Herding

Briard – A Furry Gentle Companion

The American Kennel Club calls a Briard a friendly dog with a good heart, intelligence, gentleness, and obedient. This furry gentle companion was first known to be herding and guarding flocks in France. The first record of them appears on 8th century tapestries, so they have been around for a very long time.

These dogs played great and heroic roles during the First World War when they were used to look for wounded soldiers, relay messages between camps and far-away bases and even pull objects like carts and wagons. They were also guard dogs for listening posts, and this is how they eventually gained popularity, due to the soldiers’ great stories about them. They have been found to also make excellent therapy dogs.

First recognized in 1928 by the AKC, this rare breed has a most recent popularity rank of 125th out of 167 breeds.

A Briard is considered by many groups and breeders as a strong, flexible and agile breed that is always up for any herding challenge with its alert mind and body. It is considered a rare breed because of its fur and coat colors. The standard colors allow any solid color except white, plus shades of black, red-gold or gray. Most red-gold or tawny-colored Briards have darker faces and tails, and puppies start off having dark shades of red (or even black) which eventually lightens as it matures into a tawny-colored adult. However, tawny-colored Briards are more popular, followed by black ones, and then gray ones (which are considered rare in America).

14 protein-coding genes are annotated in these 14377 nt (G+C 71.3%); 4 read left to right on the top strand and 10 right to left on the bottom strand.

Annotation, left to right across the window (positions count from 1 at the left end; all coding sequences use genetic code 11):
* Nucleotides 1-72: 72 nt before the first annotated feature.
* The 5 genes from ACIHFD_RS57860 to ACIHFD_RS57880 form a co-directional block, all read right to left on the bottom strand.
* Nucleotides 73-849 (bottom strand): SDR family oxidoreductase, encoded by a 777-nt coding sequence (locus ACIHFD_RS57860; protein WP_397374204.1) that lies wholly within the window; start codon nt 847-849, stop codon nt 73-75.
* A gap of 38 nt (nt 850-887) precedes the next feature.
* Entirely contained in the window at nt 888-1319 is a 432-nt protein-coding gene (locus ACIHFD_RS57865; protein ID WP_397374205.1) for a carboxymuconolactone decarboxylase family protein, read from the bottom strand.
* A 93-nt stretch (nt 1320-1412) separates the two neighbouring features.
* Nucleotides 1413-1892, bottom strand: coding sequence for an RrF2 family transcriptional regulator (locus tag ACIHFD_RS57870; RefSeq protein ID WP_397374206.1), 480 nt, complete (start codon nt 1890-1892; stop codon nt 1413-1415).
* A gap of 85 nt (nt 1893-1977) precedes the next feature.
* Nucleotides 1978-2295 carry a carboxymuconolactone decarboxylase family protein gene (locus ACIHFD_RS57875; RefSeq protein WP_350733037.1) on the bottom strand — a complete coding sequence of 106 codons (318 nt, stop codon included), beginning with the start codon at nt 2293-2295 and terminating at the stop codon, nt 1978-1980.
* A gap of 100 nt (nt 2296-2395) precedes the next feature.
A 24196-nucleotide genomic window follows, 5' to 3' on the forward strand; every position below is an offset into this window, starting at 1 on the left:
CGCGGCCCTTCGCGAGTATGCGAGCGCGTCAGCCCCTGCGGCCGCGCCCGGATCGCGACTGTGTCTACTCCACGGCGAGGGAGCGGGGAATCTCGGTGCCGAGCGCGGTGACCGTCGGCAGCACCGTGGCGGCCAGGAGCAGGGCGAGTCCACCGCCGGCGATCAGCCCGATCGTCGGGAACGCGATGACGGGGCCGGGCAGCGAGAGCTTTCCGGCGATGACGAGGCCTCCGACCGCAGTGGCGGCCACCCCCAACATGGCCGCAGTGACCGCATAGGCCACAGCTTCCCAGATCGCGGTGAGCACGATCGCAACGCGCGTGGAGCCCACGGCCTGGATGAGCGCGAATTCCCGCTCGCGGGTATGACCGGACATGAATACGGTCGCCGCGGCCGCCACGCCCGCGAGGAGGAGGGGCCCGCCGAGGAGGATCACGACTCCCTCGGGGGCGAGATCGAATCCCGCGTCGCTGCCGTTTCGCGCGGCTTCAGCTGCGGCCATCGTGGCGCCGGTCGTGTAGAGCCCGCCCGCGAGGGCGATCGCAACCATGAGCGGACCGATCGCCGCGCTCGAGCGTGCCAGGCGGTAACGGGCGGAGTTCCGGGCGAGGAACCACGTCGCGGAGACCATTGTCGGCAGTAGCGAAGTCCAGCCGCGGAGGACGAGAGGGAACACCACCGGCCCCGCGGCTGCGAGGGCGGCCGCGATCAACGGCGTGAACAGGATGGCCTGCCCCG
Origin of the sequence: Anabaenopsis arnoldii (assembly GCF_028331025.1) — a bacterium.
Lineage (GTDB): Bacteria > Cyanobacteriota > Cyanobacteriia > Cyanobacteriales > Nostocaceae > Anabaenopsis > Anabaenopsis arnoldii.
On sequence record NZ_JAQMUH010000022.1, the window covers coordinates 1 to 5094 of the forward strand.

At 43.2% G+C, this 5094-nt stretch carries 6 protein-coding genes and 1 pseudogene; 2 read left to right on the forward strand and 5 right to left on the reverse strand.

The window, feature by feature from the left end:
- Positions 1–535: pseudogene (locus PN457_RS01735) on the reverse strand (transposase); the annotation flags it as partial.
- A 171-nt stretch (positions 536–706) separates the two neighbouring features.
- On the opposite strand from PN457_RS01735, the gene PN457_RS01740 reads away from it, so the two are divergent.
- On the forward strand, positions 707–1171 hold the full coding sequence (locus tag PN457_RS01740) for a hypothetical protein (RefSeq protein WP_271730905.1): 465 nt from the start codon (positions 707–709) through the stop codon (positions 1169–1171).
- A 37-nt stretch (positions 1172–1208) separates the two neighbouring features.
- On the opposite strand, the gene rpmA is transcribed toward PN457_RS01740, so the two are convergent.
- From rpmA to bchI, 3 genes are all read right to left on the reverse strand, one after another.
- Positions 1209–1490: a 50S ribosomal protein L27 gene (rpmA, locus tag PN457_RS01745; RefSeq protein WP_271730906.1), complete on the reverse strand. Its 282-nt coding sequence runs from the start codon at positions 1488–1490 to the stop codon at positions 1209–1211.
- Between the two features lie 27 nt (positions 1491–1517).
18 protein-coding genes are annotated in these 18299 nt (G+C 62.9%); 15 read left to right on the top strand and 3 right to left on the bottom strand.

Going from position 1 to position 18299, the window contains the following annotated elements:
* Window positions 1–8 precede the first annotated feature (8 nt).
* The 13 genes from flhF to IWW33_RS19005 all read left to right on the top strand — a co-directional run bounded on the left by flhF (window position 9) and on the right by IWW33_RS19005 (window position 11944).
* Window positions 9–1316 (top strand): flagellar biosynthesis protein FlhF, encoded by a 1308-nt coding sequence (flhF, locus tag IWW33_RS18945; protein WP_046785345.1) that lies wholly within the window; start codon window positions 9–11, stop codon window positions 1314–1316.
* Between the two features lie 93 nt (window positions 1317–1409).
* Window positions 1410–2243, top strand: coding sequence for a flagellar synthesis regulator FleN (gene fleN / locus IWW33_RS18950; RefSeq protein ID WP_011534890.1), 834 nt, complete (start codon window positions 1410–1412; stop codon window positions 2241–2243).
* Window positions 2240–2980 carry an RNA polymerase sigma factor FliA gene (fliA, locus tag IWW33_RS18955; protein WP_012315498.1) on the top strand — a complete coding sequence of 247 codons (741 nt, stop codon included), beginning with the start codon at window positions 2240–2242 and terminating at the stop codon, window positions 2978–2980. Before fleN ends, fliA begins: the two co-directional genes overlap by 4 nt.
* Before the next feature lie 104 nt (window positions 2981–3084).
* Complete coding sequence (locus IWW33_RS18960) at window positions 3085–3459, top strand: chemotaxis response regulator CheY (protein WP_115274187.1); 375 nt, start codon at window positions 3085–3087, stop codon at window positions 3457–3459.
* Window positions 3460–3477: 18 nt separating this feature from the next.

The famous coat of a Briard is one of its most striking features, resembling the coat of a goat. The coat is unusually dry which keeps dirt and other particles from easily sticking to it, making it easyr to brush it and groom it. Briards shed a bit, but they can mat heavily if they are not groomed regularly. One to two hours every week is the norm for grooming an adult Briard. Their coat can grow to a length that almost reaches the ground. Most Briards have hair that covers their eyes, just as most popular media depicts them, so it is a good practice to hold it back or trim it a bit so that your dog can see properly.

In some places like the US and France, Briard ears are cropped by surgical means (during their young age) which erects their ears and enhances their ability to hear sensitive sounds. It can also prevent many ear infections and add an ‘alert’ factor to your Briard. However, some countries like England do not allow cropping, so Briards from these countries have natural ears. Having cropped, erect ears adds points if the dog is a show competitor.

Male Briards stand around 23 to 27 inches and weigh 65 to 100 pounds, while female ones stand around 22 to 25 ½ inches and weigh 50 to 70 pounds.  Their normal lifespan is about 13 to 14 years. They should be checked by a vet for hip dysplasia, especially if they are going to be working dogs.

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